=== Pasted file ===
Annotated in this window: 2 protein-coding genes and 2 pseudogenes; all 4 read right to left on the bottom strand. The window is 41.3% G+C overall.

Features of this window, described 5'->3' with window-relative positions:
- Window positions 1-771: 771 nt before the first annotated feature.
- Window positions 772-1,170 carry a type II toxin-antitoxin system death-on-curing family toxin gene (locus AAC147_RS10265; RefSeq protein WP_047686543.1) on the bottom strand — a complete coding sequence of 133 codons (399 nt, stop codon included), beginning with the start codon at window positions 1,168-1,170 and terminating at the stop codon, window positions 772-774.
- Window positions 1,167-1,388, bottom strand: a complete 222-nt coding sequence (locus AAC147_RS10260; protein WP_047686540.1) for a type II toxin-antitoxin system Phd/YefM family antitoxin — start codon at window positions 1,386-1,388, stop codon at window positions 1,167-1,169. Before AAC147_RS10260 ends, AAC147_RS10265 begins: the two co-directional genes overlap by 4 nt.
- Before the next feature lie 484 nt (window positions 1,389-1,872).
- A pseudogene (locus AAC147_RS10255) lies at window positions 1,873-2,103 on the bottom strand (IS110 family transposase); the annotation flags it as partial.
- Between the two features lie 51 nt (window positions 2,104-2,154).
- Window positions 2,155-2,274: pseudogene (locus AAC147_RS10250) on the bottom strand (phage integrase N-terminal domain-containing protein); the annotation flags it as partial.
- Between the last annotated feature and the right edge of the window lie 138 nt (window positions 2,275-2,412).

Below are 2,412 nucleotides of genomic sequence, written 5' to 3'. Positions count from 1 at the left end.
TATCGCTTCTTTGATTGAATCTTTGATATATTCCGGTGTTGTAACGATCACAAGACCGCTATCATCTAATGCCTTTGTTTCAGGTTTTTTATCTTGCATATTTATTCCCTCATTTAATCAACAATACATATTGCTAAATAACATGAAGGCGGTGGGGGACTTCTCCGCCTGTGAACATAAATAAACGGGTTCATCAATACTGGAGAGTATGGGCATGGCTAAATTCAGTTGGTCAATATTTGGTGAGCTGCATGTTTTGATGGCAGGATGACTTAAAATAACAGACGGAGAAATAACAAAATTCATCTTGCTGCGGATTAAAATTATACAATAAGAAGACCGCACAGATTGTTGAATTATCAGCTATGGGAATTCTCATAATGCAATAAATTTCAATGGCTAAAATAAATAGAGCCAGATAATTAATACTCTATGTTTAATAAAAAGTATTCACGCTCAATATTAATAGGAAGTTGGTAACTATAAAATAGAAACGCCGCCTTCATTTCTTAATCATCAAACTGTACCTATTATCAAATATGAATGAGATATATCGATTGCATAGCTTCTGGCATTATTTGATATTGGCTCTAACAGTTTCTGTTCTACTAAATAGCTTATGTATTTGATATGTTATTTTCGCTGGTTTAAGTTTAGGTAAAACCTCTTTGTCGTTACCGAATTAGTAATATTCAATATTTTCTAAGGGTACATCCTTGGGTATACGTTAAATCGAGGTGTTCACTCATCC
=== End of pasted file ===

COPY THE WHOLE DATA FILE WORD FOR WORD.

Annotated in this window: 2 protein-coding genes and 2 pseudogenes; all 4 read right to left on the bottom strand. The window is 41.3% G+C overall.

Features of this window, described 5'->3' with window-relative positions:
- Window positions 1-771: 771 nt before the first annotated feature.
- Window positions 772-1,170 carry a type II toxin-antitoxin system death-on-curing family toxin gene (locus AAC147_RS10265; RefSeq protein WP_047686543.1) on the bottom strand — a complete coding sequence of 133 codons (399 nt, stop codon included), beginning with the start codon at window positions 1,168-1,170 and terminating at the stop codon, window positions 772-774.
- Window positions 1,167-1,388, bottom strand: a complete 222-nt coding sequence (locus AAC147_RS10260; protein WP_047686540.1) for a type II toxin-antitoxin system Phd/YefM family antitoxin — start codon at window positions 1,386-1,388, stop codon at window positions 1,167-1,169. Before AAC147_RS10260 ends, AAC147_RS10265 begins: the two co-directional genes overlap by 4 nt.
- Before the next feature lie 484 nt (window positions 1,389-1,872).
- A pseudogene (locus AAC147_RS10255) lies at window positions 1,873-2,103 on the bottom strand (IS110 family transposase); the annotation flags it as partial.
- Between the two features lie 51 nt (window positions 2,104-2,154).
- Window positions 2,155-2,274: pseudogene (locus AAC147_RS10250) on the bottom strand (phage integrase N-terminal domain-containing protein); the annotation flags it as partial.
- Between the last annotated feature and the right edge of the window lie 138 nt (window positions 2,275-2,412).

Below are 2,412 nucleotides of genomic sequence, written 5' to 3'. Positions count from 1 at the left end.
TATCGCTTCTTTGATTGAATCTTTGATATATTCCGGTGTTGTAACGATCACAAGACCGCTATCATCTAATGCCTTTGTTTCAGGTTTTTTATCTTGCATATTTATTCCCTCATTTAATCAACAATACATATTGCTAAATAACATGAAGGCGGTGGGGGACTTCTCCGCCTGTGAACATAAATAAACGGGTTCATCAATACTGGAGAGTATGGGCATGGCTAAATTCAGTTGGTCAATATTTGGTGAGCTGCATGTTTTGATGGCAGGATGACTTAAAATAACAGACGGAGAAATAACAAAATTCATCTTGCTGCGGATTAAAATTATACAATAAGAAGACCGCACAGATTGTTGAATTATCAGCTATGGGAATTCTCATAATGCAATAAATTTCAATGGCTAAAATAAATAGAGCCAGATAATTAATACTCTATGTTTAATAAAAAGTATTCACGCTCAATATTAATAGGAAGTTGGTAACTATAAAATAGAAACGCCGCCTTCATTTCTTAATCATCAAACTGTACCTATTATCAAATATGAATGAGATATATCGATTGCATAGCTTCTGGCATTATTTGATATTGGCTCTAACAGTTTCTGTTCTACTAAATAGCTTATGTATTTGATATGTTATTTTCGCTGGTTTAAGTTTAGGTAAAACCTCTTTGTCGTTACCGAATTAGTAATATTCAATATTTTCTAAGGGTACATCCTTGGGTATACGTTAAATCGAGGTGTTCACTCATCC